To find what campaigns bring in the best ROI, O’Keefe suggests that marketers test as many aspects of their campaign as possible, including frequency, number of pages and types of mail they’re sending. He also suggests that marketers get a baseline of their efforts, then test their campaign by holding off on sending mail to certain segments of customers. This can help marketers understand the true value of that segment. O’Keefe says that many marketers get nervous about losing touch with a potentially important customer group, but he believes holding off is one of the best ways to get statistically significant data on the ROI of direct mail.
“It takes good self-discipline to understand your customer segments, how much money you’re spending on them and … whether or not you’re getting the return your business needs,” O’Keefe says.
One hundred years ago, companies such as Sears, Roebuck & Co. and J.C. Penny Co. used customer data to send out catalogs and mailers. Back then, the companies possessed small sets of data, mainly names and addresses of customers. Now, marketers have mountains of complex data and are faced with a modern conundrum: How much personal data is too much to incorporate into the content.
Target Corp. inadvertently drew an early line in the sand between good data use and data use that was too personal for customer comfort. In 2012, Charles Duhigg reported in The New York Times that Target addressed a mailer, which featured coupons for cribs and baby clothes, to a high school girl. When her father complained to the company, yelling that his daughter was not pregnant, the company apologized; when the father called back a few days later, he was contrite. “It turns out there’s been some activities in my house I haven’t been completely aware of,” the father said, according to Duhigg. “She’s due in August. I owe you an apology.”
“Target was right,” O’Keefe says. “The algorithm worked. There was really no question about the accuracy or the power of data. But the question is how to deliver the message in the best way possible.”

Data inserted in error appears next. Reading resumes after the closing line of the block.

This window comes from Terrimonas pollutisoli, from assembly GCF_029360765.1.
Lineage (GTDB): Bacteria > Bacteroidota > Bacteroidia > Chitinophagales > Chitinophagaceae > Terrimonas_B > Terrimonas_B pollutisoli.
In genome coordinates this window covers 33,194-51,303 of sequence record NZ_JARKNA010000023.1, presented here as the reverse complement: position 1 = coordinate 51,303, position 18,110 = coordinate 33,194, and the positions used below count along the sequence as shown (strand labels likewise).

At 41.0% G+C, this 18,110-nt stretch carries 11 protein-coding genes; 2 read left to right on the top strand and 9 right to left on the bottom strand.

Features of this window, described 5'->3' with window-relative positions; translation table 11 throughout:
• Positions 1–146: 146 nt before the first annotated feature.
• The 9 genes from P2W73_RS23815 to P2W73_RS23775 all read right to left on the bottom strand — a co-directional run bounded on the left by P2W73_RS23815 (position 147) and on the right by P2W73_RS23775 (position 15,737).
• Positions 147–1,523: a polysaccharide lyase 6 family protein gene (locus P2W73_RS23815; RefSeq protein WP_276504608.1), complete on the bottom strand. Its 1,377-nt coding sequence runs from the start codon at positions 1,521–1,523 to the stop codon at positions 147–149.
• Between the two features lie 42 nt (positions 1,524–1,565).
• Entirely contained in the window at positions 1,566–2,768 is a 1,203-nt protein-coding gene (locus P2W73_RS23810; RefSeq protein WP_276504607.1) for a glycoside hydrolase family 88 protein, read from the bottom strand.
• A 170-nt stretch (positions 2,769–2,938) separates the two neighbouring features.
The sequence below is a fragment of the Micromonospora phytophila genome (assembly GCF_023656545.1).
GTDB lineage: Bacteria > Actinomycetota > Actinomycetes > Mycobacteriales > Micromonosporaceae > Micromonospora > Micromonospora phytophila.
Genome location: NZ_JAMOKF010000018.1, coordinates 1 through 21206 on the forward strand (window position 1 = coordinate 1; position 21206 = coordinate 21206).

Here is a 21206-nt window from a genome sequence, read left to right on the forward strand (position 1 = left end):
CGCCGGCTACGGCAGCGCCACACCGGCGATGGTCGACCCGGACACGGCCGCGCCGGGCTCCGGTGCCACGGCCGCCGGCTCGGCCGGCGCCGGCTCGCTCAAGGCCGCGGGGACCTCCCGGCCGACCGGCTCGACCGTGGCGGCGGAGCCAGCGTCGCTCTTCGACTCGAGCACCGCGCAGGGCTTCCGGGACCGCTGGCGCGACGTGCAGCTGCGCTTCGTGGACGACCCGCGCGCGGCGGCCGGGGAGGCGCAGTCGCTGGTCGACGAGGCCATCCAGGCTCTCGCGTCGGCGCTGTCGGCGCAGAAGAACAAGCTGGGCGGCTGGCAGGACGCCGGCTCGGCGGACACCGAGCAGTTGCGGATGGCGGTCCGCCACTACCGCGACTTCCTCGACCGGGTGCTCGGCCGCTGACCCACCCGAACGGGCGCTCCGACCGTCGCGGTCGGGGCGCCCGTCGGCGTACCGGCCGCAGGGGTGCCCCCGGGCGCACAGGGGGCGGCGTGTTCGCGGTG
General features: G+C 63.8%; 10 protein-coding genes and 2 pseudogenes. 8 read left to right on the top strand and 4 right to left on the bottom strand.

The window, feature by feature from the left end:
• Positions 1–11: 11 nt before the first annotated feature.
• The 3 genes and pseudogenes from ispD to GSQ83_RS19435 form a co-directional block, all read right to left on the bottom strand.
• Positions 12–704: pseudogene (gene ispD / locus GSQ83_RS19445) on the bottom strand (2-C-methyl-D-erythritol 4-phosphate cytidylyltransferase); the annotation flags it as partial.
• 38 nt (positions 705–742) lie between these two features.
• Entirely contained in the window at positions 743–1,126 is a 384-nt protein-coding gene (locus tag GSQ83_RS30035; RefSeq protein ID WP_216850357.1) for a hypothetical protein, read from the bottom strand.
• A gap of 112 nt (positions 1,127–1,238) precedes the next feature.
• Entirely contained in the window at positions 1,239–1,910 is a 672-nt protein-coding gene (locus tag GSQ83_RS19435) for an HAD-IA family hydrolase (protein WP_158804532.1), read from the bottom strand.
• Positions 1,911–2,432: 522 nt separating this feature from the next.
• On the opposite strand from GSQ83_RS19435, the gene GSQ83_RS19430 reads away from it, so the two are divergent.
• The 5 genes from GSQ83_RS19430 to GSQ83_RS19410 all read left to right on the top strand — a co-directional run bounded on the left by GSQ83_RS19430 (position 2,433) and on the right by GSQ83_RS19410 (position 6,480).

Just because something is true, it doesn’t mean it should be sent to the customer. Good personalization is relevant and valuable, but it shouldn’t be too specific, O’Keefe says, citing Netflix and Amazon as good examples for direct marketers. These companies know what their customers want, but they don’t go over the top in telling them things about themselves they may not yet know.
One positive way marketers can personalize content is by giving customers control over frequency of the mail they receive, which O’Keefe says will likely earn marketers the favor of their best customers.
“[Customers] have raised their hand to say, ‘Keep sending me good communication,’” he says.
How Direct Mail Should Look
Junk direct mail should be extinct, but it’s surprisingly extant.
“The worst thing [marketers] can do is show up looking like junk mail,” Simpson says. Instead, he says, marketers should aim to look personal and unique with their mailers. “We have to find ways to stand out in that small mail pile to make us the priority piece.”
Simpson says that he can tell when a brand hasn’t put effort into designing a mail piece, but he can also tell when it puts in too much misguided effort. Direct mail shouldn’t look like a beautiful magazine ad, he says, as this kind of mailed content tends to draw little response from consumers. Instead, direct mail pieces should have good copy and the right offer for the right demographic.
Unlike online content, direct mail cannot be ignored. A catalog sits in someone’s inbox, earning attention whether the person buys a product because of the content or throws the mailer in the trash. “It’s worth it to put the time and energy in because you get to sell one-on-one to the prospect with very few distractions,” Simpson says. “That’s why I love direct mail.”
Find the Best List
Without a good mailing list of potential customers, it doesn’t matter how good the offer or copy is, Simpson says; the content won’t work. Marketers must look at the demographics of their best customers, put those customers onto house lists, then build prospect lists of customers that are similar to their best customers, he says.
Simpson’s next step is to include warm leads, people who have contacted the brand but have not yet purchased from it. “If people are already raising their hand and showing interest, we’ll have to go after them first,” he says.
Can Mail Endure?
While Simpson believes that direct mail can continue its surprising ascent, O’Keefe is skeptical its use will continue to rise. But even if direct mail stagnates, O’Keefe believes that it will remain an important part of the marketing mix.
“If marketers keep adjusting the format and making it more relevant, more personal and more valuable, they’ll experience an increase within their customer base,” he says.
The biggest challenge O’Keefe sees for marketers is balancing respect for customers’ privacy and access to the data that informs personalized campaigns. But without the data, they will lose access to the customer.